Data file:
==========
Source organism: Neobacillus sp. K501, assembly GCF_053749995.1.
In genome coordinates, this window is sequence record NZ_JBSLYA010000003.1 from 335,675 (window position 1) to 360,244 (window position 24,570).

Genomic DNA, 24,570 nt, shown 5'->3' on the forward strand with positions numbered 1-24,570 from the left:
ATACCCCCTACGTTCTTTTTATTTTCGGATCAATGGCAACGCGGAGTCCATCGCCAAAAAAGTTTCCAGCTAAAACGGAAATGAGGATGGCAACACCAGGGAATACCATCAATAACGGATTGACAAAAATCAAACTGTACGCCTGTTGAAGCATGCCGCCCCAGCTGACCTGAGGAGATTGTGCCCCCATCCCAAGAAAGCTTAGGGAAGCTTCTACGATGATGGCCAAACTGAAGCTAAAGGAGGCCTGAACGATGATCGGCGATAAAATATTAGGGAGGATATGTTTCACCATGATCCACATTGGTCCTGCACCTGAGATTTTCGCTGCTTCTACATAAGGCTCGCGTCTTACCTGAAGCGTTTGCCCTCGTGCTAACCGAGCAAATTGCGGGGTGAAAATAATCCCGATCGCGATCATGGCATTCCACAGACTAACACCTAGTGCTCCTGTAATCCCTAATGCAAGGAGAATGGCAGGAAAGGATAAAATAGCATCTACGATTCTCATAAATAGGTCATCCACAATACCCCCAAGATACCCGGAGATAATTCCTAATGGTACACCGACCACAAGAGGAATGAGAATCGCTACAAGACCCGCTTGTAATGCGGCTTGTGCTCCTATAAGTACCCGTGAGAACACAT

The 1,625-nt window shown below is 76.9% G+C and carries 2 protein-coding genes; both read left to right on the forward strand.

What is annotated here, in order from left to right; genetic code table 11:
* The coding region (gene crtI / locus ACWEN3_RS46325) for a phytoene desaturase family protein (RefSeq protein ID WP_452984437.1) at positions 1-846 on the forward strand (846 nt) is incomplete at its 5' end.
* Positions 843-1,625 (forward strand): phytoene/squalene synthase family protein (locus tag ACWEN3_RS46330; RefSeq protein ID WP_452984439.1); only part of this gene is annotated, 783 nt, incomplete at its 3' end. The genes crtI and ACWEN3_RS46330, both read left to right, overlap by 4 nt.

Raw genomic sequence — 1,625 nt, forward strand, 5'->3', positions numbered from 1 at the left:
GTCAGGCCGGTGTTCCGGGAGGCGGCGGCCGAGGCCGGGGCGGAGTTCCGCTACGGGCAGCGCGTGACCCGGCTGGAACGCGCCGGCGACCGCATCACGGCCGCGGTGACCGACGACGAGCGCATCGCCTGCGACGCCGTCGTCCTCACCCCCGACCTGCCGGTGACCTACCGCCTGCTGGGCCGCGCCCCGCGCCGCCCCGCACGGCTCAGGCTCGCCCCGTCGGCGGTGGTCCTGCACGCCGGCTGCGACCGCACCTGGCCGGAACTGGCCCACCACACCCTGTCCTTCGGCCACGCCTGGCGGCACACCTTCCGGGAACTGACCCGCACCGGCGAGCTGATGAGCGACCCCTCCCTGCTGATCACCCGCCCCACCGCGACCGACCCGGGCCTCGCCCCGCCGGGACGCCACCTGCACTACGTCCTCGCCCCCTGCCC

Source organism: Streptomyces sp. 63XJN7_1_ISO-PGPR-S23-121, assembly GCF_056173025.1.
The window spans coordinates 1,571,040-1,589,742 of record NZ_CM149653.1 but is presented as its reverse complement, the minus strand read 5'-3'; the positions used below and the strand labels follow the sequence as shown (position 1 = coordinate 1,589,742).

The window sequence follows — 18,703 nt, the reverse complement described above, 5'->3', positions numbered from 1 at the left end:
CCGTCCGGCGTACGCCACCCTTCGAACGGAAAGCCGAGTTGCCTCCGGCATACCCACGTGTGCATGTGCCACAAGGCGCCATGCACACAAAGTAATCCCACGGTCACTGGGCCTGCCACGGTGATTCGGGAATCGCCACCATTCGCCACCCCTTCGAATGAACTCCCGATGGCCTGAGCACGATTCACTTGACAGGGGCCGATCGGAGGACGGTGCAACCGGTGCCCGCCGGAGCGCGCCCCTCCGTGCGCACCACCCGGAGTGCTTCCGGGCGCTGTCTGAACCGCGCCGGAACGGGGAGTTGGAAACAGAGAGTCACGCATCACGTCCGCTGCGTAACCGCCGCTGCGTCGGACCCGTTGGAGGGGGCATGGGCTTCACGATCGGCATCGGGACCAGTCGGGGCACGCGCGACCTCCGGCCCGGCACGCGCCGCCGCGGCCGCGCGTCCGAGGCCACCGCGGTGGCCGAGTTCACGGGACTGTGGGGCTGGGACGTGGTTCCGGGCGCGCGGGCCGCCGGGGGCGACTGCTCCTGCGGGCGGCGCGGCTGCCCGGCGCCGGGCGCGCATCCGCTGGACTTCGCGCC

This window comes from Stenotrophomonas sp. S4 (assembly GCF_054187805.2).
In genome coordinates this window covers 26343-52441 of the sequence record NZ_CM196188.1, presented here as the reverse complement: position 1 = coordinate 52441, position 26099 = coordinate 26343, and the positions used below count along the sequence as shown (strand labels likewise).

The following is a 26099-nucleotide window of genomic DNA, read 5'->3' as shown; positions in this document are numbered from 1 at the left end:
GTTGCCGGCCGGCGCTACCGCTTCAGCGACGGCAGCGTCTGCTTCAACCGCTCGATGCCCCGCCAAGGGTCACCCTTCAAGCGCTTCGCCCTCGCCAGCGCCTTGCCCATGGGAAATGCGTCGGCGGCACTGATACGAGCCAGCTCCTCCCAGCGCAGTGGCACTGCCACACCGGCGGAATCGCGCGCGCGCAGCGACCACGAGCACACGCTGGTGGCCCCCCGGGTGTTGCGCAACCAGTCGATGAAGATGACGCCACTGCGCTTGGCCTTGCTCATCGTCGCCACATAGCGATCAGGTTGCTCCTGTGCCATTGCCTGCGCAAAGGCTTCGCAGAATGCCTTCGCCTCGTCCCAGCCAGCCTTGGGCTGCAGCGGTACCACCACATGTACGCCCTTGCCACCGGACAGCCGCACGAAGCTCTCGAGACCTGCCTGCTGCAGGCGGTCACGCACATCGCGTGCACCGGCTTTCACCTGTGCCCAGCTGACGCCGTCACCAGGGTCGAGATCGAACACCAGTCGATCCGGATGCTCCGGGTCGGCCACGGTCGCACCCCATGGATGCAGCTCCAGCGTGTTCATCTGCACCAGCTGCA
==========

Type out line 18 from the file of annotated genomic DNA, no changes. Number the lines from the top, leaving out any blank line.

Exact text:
GTTGCCGGCCGGCGCTACCGCTTCAGCGACGGCAGCGTCTGCTTCAACCGCTCGATGCCCCGCCAAGGGTCACCCTTCAAGCGCTTCGCCCTCGCCAGCGCCTTGCCCATGGGAAATGCGTCGGCGGCACTGATACGAGCCAGCTCCTCCCAGCGCAGTGGCACTGCCACACCGGCGGAATCGCGCGCGCGCAGCGACCACGAGCACACGCTGGTGGCCCCCCGGGTGTTGCGCAACCAGTCGATGAAGATGACGCCACTGCGCTTGGCCTTGCTCATCGTCGCCACATAGCGATCAGGTTGCTCCTGTGCCATTGCCTGCGCAAAGGCTTCGCAGAATGCCTTCGCCTCGTCCCAGCCAGCCTTGGGCTGCAGCGGTACCACCACATGTACGCCCTTGCCACCGGACAGCCGCACGAAGCTCTCGAGACCTGCCTGCTGCAGGCGGTCACGCACATCGCGTGCACCGGCTTTCACCTGTGCCCAGCTGACGCCGTCACCAGGGTCGAGATCGAACACCAGTCGATCCGGATGCTCCGGGTCGGCCACGGTCGCACCCCATGGATGCAGCTCCAGCGTGTTCATCTGCACCAGCTGCA